The shares of Flotek Industries (NYSE: FTK) – a global developer and distributor of oilfield technologies, including specialty chemicals and down-hole drilling and production equipment – plunged 22.6% last week after disclosing that the U.S. Securities and Exchange Commission had opened an inquiry into the reporting and accuracy of its FracMax software as well as the efficacy of its CnF completion chemistries.
Flotek announced on January 19th the creation of a special committee of independent directors to direct the review of issues related to the company’s FracMax software and the efficacy of CnF, and notice from the SEC of an inquiry related to FracMax software and the efficacy of CnF.
The committee announced that it retained Denver-based MHA Petroleum Consultants as advisors to assist in its charge of independently validating the effectiveness of CnF and assist in the review of the FracMax software and associated database.
MHA is an oil and gas consulting concern that provides a broad range of services, such as corporate planning and reporting, acquisition and disposition, litigation support and identification of optimal plans for field development and depletion. MHA conducts reserve and resource evaluations in the U.S. and internationally, onshore and offshore. MHA has experience in converting complex technical reservoir data, production forecasts, and economic information into reserve and resource valuations. Its integrated analysis incorporates the disciplines of geophysics, geology, petrophysics, production facility engineering, economic valuation and risk assessment. The firm assists companies across the energy spectrum in analyzing production and reserve data, including the evaluation of various drilling, completion and production techniques and strategies.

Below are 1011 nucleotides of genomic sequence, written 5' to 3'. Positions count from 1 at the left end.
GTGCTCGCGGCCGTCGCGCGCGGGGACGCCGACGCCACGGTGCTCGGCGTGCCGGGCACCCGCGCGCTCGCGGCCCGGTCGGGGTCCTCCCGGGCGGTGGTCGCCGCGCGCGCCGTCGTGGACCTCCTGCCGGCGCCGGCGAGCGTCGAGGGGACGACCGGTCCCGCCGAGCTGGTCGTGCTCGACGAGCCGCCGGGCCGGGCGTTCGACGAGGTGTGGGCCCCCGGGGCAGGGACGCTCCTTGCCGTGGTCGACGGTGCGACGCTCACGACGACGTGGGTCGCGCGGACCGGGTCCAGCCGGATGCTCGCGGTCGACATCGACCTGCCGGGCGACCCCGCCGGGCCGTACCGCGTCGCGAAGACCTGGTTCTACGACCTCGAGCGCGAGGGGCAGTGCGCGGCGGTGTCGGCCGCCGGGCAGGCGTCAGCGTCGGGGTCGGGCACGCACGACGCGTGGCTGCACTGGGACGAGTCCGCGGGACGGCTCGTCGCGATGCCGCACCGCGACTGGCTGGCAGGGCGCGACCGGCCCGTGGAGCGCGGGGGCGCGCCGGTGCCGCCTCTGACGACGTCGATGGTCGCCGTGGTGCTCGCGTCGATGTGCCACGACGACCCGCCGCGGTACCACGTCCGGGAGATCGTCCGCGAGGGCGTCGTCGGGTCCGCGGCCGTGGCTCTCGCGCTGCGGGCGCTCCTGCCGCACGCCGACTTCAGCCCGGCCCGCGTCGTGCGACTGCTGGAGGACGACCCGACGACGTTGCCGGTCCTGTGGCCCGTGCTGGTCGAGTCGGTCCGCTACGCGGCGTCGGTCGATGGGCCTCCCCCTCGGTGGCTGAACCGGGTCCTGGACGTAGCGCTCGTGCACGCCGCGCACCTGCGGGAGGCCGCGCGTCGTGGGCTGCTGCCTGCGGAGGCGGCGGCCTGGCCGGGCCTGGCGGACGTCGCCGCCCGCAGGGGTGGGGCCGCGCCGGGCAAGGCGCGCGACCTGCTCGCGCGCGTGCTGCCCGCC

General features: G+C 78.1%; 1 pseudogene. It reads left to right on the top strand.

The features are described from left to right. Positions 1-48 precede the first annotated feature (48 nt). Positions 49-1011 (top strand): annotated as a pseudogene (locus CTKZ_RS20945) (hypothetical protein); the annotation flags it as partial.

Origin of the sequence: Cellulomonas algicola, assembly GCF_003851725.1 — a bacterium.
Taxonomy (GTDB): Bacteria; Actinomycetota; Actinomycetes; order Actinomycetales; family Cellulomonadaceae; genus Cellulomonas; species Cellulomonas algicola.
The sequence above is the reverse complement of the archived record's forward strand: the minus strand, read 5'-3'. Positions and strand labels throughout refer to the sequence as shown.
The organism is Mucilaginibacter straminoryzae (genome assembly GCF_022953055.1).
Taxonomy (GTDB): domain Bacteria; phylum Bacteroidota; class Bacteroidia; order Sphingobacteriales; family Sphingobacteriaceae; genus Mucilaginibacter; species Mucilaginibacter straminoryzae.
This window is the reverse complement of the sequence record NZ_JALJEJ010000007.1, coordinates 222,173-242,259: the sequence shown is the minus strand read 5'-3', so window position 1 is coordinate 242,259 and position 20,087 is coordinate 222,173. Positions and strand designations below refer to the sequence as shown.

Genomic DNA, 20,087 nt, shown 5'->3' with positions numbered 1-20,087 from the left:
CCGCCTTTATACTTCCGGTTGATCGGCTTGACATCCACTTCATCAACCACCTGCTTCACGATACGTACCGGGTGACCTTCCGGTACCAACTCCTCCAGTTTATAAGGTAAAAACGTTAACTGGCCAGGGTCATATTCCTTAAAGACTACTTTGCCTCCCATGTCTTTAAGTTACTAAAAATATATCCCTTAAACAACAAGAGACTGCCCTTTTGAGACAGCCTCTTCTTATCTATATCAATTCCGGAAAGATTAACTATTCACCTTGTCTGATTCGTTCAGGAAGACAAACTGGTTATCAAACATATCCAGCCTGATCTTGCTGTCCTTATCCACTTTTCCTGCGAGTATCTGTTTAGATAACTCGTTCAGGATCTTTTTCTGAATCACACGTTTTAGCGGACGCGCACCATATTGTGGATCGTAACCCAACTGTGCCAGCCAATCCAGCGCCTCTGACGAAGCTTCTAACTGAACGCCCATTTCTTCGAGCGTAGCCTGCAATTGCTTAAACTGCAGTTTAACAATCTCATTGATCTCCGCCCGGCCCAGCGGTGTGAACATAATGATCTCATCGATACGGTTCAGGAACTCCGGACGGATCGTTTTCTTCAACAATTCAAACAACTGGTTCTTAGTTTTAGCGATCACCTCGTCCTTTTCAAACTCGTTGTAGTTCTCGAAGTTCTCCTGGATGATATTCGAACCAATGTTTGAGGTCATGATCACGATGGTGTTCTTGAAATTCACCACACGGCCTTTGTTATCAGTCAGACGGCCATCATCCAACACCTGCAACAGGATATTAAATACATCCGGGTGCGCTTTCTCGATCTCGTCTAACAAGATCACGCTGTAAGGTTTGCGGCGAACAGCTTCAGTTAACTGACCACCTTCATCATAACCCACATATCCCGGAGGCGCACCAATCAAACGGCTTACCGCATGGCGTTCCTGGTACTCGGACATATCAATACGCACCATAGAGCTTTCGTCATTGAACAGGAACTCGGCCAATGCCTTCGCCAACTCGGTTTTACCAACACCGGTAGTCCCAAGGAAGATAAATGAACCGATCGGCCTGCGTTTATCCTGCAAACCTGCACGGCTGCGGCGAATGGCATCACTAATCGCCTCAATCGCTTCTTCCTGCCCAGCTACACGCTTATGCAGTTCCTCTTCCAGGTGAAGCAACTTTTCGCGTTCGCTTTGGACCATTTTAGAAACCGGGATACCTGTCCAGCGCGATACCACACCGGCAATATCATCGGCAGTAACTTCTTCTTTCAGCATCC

Tim Hower, MHA’s Chief Executive Officer, is the principal investigator conducting the CnF studies. Mr. Hower has over thirty years of petroleum engineering evaluation experience spanning a broad range of issues including unconventional reservoir assessment and reserves, field development planning, reservoir simulation and enhanced recovery. He holds a BS in petroleum engineering and an MS in petroleum engineering, both from Pennsylvania State University. Mr. Hower is a licensed petroleum engineer in the state of Colorado and Wyoming.
MHA’s work began in November 2015 with the development of a methodology to assess the impact of CnF on production, including attention to data collection focused on ensuring, as much as possible, the accuracy of third party data to be used in the analytical model. MHA has been tasked with reviewing CnF performance in three basins: The Denver-Julesburg Basin of Colorado, the Permian Basin of Texas and the South Texas Basin. It is anticipated that the results will be released on a basin-by-basin basis, beginning with the Denver-Julesburg Basin, once the studies are completed and reviewed.
MHA began its investigation in the Denver-Julesburg Basin because of readily available data for this basin, including both input data as well as well-centric production data. As the company noted in its November 2015 release regarding issues and errors in the FracMax analytical process, production data from Texas is aggregated by lease or unit, making analysis of individual well production data more complex and time-consuming.
As a result of issues raised in an independent report regarding the accuracy of the company’s FracMax software and efficacy of the company’s CnF completion chemistries, Flotek was named as a defendant in a number of shareholder class action and derivative lawsuits. In addition, the company received notice from the U.S. Securities and Exchange Commission that it has opened an inquiry related to similar issues.
The company’s Board of Directors subsequently formed a Special Committee consisting of five independent members of the Board of Directors to conduct an independent review of the issues as well as any other relevant issues that may arise in connection with the shareholder litigation or SEC inquiry.
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